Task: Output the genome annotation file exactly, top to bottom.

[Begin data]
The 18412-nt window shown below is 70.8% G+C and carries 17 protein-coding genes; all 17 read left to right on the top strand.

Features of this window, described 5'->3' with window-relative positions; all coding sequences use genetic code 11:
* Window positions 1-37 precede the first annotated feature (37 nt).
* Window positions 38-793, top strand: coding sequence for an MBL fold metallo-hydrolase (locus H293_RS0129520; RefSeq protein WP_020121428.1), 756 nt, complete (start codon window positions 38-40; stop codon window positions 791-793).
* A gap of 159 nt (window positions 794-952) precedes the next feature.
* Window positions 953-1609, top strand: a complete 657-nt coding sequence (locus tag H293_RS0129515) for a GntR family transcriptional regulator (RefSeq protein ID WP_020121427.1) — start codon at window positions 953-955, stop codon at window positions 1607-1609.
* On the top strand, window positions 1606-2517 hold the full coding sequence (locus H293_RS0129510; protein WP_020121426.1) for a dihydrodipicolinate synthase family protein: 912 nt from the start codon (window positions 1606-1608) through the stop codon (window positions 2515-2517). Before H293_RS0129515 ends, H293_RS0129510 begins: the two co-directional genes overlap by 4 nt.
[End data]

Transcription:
The 18412-nt window shown below is 70.8% G+C and carries 17 protein-coding genes; all 17 read left to right on the top strand.

Features of this window, described 5'->3' with window-relative positions; all coding sequences use genetic code 11:
* Window positions 1-37 precede the first annotated feature (37 nt).
* Window positions 38-793, top strand: coding sequence for an MBL fold metallo-hydrolase (locus H293_RS0129520; RefSeq protein WP_020121428.1), 756 nt, complete (start codon window positions 38-40; stop codon window positions 791-793).
* A gap of 159 nt (window positions 794-952) precedes the next feature.
* Window positions 953-1609, top strand: a complete 657-nt coding sequence (locus tag H293_RS0129515) for a GntR family transcriptional regulator (RefSeq protein ID WP_020121427.1) — start codon at window positions 953-955, stop codon at window positions 1607-1609.
* On the top strand, window positions 1606-2517 hold the full coding sequence (locus H293_RS0129510; protein WP_020121426.1) for a dihydrodipicolinate synthase family protein: 912 nt from the start codon (window positions 1606-1608) through the stop codon (window positions 2515-2517). Before H293_RS0129515 ends, H293_RS0129510 begins: the two co-directional genes overlap by 4 nt.